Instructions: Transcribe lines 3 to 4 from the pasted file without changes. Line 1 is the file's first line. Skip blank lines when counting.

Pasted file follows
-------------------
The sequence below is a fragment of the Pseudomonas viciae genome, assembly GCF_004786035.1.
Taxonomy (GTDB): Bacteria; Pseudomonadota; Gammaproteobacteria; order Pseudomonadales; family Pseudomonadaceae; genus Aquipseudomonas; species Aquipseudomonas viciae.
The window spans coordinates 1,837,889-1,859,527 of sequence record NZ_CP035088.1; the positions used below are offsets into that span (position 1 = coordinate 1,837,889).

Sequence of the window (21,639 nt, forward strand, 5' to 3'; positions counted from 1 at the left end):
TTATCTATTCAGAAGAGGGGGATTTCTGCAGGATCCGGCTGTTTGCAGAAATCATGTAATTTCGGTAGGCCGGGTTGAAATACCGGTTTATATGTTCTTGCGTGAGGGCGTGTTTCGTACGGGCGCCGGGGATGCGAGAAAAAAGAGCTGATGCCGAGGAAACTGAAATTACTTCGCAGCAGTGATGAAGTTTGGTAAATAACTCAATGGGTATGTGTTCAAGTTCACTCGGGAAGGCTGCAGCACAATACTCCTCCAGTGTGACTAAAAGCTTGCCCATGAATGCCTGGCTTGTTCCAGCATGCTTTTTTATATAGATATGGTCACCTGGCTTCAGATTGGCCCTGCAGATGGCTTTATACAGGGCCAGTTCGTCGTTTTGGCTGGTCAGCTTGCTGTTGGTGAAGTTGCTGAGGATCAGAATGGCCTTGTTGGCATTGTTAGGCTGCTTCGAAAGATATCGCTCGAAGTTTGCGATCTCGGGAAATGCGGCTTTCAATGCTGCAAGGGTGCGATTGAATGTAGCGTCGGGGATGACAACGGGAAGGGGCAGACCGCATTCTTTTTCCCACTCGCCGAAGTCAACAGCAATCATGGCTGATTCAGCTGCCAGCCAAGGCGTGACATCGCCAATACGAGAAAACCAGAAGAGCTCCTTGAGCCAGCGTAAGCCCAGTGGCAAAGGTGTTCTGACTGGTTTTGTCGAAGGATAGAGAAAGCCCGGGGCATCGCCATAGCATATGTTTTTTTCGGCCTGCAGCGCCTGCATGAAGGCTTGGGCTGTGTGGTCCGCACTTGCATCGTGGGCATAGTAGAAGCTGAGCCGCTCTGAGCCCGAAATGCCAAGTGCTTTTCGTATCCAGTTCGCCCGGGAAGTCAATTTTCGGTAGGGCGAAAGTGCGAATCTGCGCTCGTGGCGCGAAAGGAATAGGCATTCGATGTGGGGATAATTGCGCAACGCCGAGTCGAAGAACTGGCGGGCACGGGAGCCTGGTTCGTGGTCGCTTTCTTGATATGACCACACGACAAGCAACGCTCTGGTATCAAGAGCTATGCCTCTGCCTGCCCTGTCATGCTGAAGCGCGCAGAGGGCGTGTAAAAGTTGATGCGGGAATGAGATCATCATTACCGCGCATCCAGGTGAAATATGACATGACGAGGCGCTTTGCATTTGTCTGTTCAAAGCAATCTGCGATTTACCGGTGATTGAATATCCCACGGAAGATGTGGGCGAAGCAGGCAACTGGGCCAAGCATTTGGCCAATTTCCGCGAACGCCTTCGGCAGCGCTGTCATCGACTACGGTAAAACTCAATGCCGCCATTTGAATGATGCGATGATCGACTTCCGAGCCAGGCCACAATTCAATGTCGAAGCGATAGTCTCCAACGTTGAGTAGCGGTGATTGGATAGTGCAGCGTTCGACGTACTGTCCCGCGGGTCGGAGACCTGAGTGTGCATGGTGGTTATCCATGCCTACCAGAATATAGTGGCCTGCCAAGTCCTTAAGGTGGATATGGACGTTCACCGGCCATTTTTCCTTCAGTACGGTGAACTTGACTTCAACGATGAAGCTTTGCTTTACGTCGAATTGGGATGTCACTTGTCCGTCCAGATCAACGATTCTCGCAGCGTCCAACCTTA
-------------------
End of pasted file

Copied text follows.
The window spans coordinates 1,837,889-1,859,527 of sequence record NZ_CP035088.1; the positions used below are offsets into that span (position 1 = coordinate 1,837,889).

Sequence of the window (21,639 nt, forward strand, 5' to 3'; positions counted from 1 at the left end):